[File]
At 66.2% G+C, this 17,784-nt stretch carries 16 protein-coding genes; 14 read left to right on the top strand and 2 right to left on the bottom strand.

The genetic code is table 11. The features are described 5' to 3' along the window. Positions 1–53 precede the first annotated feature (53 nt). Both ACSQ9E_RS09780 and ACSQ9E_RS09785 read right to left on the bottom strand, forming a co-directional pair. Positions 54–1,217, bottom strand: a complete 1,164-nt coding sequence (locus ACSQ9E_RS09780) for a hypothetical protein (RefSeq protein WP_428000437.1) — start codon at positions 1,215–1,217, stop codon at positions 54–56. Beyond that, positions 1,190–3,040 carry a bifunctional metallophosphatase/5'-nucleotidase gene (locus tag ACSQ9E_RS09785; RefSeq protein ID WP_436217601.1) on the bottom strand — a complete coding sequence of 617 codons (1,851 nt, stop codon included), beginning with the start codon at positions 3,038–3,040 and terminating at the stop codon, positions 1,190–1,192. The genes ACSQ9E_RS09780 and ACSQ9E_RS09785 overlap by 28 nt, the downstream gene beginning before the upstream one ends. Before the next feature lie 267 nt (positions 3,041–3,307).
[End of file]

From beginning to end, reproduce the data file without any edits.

At 66.2% G+C, this 17,784-nt stretch carries 16 protein-coding genes; 14 read left to right on the top strand and 2 right to left on the bottom strand.

The genetic code is table 11. The features are described 5' to 3' along the window. Positions 1–53 precede the first annotated feature (53 nt). Both ACSQ9E_RS09780 and ACSQ9E_RS09785 read right to left on the bottom strand, forming a co-directional pair. Positions 54–1,217, bottom strand: a complete 1,164-nt coding sequence (locus ACSQ9E_RS09780) for a hypothetical protein (RefSeq protein WP_428000437.1) — start codon at positions 1,215–1,217, stop codon at positions 54–56. Beyond that, positions 1,190–3,040 carry a bifunctional metallophosphatase/5'-nucleotidase gene (locus tag ACSQ9E_RS09785; RefSeq protein ID WP_436217601.1) on the bottom strand — a complete coding sequence of 617 codons (1,851 nt, stop codon included), beginning with the start codon at positions 3,038–3,040 and terminating at the stop codon, positions 1,190–1,192. The genes ACSQ9E_RS09780 and ACSQ9E_RS09785 overlap by 28 nt, the downstream gene beginning before the upstream one ends. Before the next feature lie 267 nt (positions 3,041–3,307).